The bridal veil is a common symbol of most any western society today and is even well known in non western societies (thanks, in part, to Hollywood, no doubt). There are many accounts of the historical use and reasons for wearing bridal veils. Some traditions tell of making brides wear veils so that her husband would not be killed for her beauty or that a woman should wear a veil to be protected against evil spirits. Others indicate that during the time of arranged marriages, a groom was not to see his betrothed’s face uncovered until after the wedding ceremony for fear that he would back out of his agreement with the bride’s father. Remembering that weddings were essentially business deals that ensured appropriate roles and work for all in certain societies puts this in light.
Fortunately in modern day western cultures, none of the above are today’s reasons for the popularity of bridal veils. Rather they are still commonly worn and featured at weddings partially out of tradition and respect for tradition but also out of choice and as respect for the elegance and beauty that they add to a bride and her wedding day.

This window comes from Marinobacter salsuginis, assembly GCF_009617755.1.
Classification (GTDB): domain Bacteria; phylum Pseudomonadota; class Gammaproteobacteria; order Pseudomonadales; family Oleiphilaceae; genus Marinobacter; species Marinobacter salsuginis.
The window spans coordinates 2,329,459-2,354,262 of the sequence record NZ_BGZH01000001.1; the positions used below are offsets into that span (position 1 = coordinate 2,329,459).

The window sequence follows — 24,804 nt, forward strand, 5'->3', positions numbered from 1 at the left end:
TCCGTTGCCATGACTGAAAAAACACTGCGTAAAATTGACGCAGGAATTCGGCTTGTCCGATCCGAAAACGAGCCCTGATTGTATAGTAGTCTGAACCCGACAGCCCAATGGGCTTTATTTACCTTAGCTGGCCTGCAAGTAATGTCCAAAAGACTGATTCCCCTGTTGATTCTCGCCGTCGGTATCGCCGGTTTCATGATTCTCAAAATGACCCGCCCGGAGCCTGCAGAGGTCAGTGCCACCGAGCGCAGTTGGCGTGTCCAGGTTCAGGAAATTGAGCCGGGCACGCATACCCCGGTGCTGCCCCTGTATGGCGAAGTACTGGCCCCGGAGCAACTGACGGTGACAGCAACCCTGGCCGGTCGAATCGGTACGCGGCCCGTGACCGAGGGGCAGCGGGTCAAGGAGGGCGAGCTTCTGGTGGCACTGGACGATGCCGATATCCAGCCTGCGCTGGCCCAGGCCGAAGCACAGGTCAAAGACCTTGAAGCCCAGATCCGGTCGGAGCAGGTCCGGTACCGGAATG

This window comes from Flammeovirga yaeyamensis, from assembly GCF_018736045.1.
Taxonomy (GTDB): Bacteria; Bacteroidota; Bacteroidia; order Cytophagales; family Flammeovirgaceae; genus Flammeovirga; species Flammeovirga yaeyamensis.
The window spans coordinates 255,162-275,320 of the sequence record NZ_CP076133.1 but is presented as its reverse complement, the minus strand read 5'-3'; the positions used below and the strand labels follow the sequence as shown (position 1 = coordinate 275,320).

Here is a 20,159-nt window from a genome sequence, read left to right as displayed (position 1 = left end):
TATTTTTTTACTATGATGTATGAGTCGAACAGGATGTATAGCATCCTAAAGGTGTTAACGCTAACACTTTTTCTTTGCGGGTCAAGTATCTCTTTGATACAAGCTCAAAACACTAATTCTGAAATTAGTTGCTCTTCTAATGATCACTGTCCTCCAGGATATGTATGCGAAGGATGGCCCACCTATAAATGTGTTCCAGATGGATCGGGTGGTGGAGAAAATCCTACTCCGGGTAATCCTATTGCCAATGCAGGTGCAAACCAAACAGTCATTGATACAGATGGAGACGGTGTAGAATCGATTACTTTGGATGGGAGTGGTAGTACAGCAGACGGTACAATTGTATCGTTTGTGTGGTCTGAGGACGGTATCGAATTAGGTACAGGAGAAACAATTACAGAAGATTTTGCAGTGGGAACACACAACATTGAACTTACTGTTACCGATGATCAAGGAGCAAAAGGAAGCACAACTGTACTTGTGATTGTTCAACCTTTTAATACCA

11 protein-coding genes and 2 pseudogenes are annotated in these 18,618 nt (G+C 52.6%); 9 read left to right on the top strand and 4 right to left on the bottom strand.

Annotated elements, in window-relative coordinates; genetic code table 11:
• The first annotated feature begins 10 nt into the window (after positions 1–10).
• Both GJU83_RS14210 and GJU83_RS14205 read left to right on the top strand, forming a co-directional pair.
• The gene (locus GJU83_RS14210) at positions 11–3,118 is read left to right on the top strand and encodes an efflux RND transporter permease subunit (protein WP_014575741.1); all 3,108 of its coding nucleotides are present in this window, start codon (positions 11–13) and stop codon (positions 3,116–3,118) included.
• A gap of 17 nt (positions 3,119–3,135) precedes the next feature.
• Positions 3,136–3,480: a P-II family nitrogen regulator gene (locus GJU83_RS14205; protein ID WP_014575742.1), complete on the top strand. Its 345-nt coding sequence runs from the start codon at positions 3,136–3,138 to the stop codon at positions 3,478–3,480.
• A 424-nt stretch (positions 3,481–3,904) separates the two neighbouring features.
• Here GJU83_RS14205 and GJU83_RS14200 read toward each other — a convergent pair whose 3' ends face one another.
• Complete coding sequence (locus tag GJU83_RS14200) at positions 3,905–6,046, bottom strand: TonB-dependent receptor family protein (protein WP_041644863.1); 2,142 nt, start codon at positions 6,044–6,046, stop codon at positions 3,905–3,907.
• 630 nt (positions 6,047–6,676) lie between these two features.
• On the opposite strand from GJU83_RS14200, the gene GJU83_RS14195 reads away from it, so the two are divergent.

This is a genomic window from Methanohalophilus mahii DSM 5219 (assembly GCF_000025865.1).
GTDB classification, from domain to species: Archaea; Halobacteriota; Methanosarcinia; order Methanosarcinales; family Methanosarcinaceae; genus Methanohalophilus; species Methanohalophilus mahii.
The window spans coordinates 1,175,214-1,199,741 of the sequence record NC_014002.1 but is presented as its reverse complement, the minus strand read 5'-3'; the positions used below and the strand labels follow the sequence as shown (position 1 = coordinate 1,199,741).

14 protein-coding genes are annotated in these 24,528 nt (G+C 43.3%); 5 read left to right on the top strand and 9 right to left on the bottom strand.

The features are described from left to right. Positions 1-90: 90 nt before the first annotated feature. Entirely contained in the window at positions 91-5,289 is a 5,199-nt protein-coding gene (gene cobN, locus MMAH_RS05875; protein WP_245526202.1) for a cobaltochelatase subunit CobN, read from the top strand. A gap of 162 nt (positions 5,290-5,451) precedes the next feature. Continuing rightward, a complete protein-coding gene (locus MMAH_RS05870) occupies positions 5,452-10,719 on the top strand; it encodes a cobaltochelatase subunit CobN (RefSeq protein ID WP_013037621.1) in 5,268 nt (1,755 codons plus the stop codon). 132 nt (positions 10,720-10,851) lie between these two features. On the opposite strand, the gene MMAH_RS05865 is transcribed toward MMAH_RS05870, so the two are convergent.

Today’s modern bride can choose virtually any style of veil or headwear that she likes. Perhaps one bride likes a mantilla style veil, another very petite bride with short hear wishes to have a shoulder length veil and another taller bride with an elaborate gown may opt for a full cathedral length and style veil. All are equally lovely and well received and all of these also offer variations such as the blushed or combination veils. The first of these bridal veils, known as blushed, can be in any style or length and simply indicate that the top portion, up to approximately eighteen inches, falls forward to cover the bride’s face. This part is, of course, pulled back when the groom kisses the bride. The combination veils is one that is typically very long and requires training when walking down the aisle but then the long portion can be removed leaving a short veil that can remain on the bride’s head during the reception. Many brides really like this option as they get “the best of both worlds” insofar as they can enjoy the traditional nature of a long veil with the practical side of having a short veil that is able to still be worn while dancing and visiting around the reception hall.
There is no doubt about it that today’s brides are reaping the benefits of many centuries of tradition and change in the world of bridal veils.